If you want to know more about it, just search for TDM on the internet. You will come across a multitude of sources, one of which is the TDM Training Document by Andrea Broaddus and company. According to the 2009 study,”Transportation Demand Management (TDM), also called Travel Demand Management, aims to maximize the efficiency of the urban transport system by discouraging unnecessary private vehicle use and promoting more effective, healthy and environment-friendly modes of transport, in general being public transport and non-motorized transport... A three-pronged approach, utilizing 1) Improve Mobility Options, 2) Economic Measures, and 3) Smart Growth and Land Use Management is the most effective way to manage demand and create a resilient and efficient transport system.” And then of course the 100-plus page document goes on to detail how some developing countries have managed to successfully implement TDM strategies in their own congested cities. It is not an impossible feat if we are all willing to alter our behavior for the greater good.
Red, yellow or green?
If I were to segment the commuting public, I can categorize using the signals of a traffic light. Some of us are adamantly still in the red zone and will not hear of the regulation of Uber. Others are in the middle ground, such as Mr. Deakin, who recently appeared before the Senate Committee Hearing on Public Services. Some of what he said was resonant with TDM. He mentioned society’s car addiction, and how enthusiasts such as himself might be willing to compromise by giving up two thirds of his automobiles. Then there are those who are green extremists such as myself, who will continue to campaign for a truly sustainable city wherein all citizens enjoy the benefits of a sustainable and inclusive transportation system.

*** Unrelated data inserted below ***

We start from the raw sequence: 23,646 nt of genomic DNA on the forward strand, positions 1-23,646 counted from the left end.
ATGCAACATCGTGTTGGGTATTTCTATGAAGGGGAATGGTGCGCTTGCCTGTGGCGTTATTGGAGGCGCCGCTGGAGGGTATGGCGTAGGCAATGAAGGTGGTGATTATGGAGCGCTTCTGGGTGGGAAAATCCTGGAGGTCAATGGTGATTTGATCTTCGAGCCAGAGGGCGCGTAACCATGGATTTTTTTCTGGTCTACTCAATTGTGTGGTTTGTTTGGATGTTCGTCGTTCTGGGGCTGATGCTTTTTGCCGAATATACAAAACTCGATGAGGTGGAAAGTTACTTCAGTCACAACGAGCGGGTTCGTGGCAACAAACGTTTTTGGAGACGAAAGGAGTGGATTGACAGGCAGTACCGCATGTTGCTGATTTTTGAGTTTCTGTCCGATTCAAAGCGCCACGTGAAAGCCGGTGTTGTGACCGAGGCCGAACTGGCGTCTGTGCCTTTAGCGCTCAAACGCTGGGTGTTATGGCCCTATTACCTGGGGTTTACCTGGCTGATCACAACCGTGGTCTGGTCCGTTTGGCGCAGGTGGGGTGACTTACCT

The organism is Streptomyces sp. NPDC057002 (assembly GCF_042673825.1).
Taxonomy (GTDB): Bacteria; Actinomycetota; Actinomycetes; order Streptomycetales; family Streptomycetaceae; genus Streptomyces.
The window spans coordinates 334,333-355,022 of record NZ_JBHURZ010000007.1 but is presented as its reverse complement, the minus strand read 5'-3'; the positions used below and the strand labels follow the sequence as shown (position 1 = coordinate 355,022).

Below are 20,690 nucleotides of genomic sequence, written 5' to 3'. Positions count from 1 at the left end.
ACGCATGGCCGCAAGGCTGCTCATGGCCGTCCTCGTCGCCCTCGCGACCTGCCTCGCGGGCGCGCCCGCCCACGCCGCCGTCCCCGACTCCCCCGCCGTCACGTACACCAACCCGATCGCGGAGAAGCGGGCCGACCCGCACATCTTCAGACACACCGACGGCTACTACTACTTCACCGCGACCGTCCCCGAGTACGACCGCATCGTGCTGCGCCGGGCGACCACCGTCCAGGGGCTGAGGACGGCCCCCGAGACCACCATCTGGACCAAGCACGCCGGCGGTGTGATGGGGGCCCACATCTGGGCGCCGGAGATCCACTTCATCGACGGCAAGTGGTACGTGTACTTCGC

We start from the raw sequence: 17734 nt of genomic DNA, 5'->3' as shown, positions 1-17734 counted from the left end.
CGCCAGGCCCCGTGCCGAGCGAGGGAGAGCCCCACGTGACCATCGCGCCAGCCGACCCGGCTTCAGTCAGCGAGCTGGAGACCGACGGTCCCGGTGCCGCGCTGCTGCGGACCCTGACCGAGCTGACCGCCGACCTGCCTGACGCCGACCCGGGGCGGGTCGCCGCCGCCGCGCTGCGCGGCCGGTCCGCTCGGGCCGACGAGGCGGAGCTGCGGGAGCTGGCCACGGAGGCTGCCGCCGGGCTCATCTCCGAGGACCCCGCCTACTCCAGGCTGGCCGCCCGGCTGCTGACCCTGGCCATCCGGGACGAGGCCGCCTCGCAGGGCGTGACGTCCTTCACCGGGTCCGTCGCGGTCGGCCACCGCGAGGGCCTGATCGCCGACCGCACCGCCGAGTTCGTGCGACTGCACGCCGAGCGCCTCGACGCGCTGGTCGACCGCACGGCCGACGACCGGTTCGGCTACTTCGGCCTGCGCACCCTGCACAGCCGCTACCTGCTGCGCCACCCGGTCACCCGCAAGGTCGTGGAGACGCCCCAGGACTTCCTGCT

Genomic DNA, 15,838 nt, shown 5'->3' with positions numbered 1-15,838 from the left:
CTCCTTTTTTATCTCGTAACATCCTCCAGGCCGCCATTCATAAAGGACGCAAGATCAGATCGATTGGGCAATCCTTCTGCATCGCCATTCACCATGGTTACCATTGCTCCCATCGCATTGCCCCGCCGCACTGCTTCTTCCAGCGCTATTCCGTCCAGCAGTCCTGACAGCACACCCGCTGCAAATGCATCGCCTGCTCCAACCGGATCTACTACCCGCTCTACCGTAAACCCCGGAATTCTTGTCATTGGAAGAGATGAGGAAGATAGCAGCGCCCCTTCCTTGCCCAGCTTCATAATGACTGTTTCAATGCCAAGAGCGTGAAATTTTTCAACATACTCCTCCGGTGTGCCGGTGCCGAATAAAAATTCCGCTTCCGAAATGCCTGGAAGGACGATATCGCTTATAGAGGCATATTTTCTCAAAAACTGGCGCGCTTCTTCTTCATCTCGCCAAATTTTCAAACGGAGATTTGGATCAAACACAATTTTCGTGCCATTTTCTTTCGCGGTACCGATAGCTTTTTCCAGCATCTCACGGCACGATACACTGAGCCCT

When someone replied to one of my pro-TDM comments: “I don’t know you, Nibs—but I’m guessing you don’t commute very far and if you do, it’s not by bike.” I then responded, ”I walk everyday as I live near my places of work, and yes, I do bike when I can. I have also scheduled my days so that I don’t get caught in the madness outside. I have chosen to do my part. I give fellow pedestrians who do not follow rules evil stares. I give disrespectful motorists a piece of my mind on the street when I can... behavioral change one neighborhood at a time, one commuter at a time is a start.”
Paz Esperanza Tesoro-Poblador is a faculty member of the Marketing Management Department of De La Salle University’s Ramon V. del Rosario College of Business. She has a Master’s Degree in Entrepreneurship from the Asian Institute of Management, and is currently taking her Doctorate in Business Administration. Her fields of interest are sustainable development, poverty alleviation, culture and heritage, and entrepreneurship. Her dissertation topic is on non-motorized transport and sustainable cities.
The views expressed above are the author’s and do not necessarily reflect the official position of DLSU, its faculty, and its administrators.